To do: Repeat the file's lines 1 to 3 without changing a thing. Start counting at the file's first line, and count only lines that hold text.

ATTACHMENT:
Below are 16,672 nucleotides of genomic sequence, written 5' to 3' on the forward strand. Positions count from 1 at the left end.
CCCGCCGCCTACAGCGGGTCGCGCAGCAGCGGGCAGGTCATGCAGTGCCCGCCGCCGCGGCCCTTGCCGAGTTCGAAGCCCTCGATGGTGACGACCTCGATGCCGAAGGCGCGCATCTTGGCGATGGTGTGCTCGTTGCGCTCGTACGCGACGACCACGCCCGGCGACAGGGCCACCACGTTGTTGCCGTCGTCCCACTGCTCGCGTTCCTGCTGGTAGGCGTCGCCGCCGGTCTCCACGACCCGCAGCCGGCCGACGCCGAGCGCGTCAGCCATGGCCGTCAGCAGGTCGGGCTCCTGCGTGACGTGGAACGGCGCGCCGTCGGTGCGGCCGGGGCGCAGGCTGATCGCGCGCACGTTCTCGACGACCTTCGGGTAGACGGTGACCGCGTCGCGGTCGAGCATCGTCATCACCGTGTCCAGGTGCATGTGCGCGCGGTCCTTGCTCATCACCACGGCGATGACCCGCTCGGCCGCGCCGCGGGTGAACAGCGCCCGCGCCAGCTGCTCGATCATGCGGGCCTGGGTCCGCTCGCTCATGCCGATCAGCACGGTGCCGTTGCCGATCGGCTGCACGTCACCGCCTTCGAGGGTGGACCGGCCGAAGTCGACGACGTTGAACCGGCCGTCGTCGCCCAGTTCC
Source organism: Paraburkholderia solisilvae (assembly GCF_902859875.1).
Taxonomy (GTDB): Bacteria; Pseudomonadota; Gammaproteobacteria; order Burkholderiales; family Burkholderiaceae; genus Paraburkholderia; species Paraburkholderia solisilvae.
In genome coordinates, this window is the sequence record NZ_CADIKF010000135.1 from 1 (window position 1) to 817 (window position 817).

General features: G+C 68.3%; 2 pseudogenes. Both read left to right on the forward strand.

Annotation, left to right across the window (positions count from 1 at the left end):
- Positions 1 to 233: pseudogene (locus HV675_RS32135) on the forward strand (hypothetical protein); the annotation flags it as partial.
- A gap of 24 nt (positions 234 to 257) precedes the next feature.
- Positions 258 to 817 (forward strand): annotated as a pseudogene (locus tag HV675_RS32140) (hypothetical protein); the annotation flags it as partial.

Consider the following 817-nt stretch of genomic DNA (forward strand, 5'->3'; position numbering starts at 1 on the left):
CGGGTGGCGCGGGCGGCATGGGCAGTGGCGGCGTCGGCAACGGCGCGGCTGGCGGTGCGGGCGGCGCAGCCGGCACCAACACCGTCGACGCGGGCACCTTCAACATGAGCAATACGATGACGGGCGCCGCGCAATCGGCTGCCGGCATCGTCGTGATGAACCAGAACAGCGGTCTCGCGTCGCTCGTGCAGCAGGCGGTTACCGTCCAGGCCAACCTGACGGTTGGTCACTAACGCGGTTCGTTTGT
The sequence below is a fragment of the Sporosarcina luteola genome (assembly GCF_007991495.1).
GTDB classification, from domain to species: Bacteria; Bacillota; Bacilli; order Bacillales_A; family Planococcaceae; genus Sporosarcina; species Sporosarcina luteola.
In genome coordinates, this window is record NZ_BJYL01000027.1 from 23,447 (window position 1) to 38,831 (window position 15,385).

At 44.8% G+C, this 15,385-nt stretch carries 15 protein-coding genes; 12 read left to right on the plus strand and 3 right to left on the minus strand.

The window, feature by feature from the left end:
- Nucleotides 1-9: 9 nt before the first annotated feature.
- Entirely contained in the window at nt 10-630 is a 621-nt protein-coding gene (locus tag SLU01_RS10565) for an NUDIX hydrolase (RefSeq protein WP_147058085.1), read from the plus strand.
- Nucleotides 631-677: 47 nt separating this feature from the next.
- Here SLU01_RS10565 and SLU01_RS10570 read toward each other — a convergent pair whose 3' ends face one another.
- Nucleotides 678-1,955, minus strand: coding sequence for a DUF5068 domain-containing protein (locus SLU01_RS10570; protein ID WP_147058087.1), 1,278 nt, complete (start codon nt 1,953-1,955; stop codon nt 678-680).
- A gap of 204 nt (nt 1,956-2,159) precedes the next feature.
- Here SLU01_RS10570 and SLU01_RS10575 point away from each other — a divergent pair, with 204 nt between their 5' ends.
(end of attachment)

Below are 16,672 nucleotides of genomic sequence, written 5' to 3' on the forward strand. Positions count from 1 at the left end.
CCCGCCGCCTACAGCGGGTCGCGCAGCAGCGGGCAGGTCATGCAGTGCCCGCCGCCGCGGCCCTTGCCGAGTTCGAAGCCCTCGATGGTGACGACCTCGATGCCGAAGGCGCGCATCTTGGCGATGGTGTGCTCGTTGCGCTCGTACGCGACGACCACGCCCGGCGACAGGGCCACCACGTTGTTGCCGTCGTCCCACTGCTCGCGTTCCTGCTGGTAGGCGTCGCCGCCGGTCTCCACGACCCGCAGCCGGCCGACGCCGAGCGCGTCAGCCATGGCCGTCAGCAGGTCGGGCTCCTGCGTGACGTGGAACGGCGCGCCGTCGGTGCGGCCGGGGCGCAGGCTGATCGCGCGCACGTTCTCGACGACCTTCGGGTAGACGGTGACCGCGTCGCGGTCGAGCATCGTCATCACCGTGTCCAGGTGCATGTGCGCGCGGTCCTTGCTCATCACCACGGCGATGACCCGCTCGGCCGCGCCGCGGGTGAACAGCGCCCGCGCCAGCTGCTCGATCATGCGGGCCTGGGTCCGCTCGCTCATGCCGATCAGCACGGTGCCGTTGCCGATCGGCTGCACGTCACCGCCTTCGAGGGTGGACCGGCCGAAGTCGACGACGTTGAACCGGCCGTCGTCGCCCAGTTCC
Source organism: Paraburkholderia solisilvae (assembly GCF_902859875.1).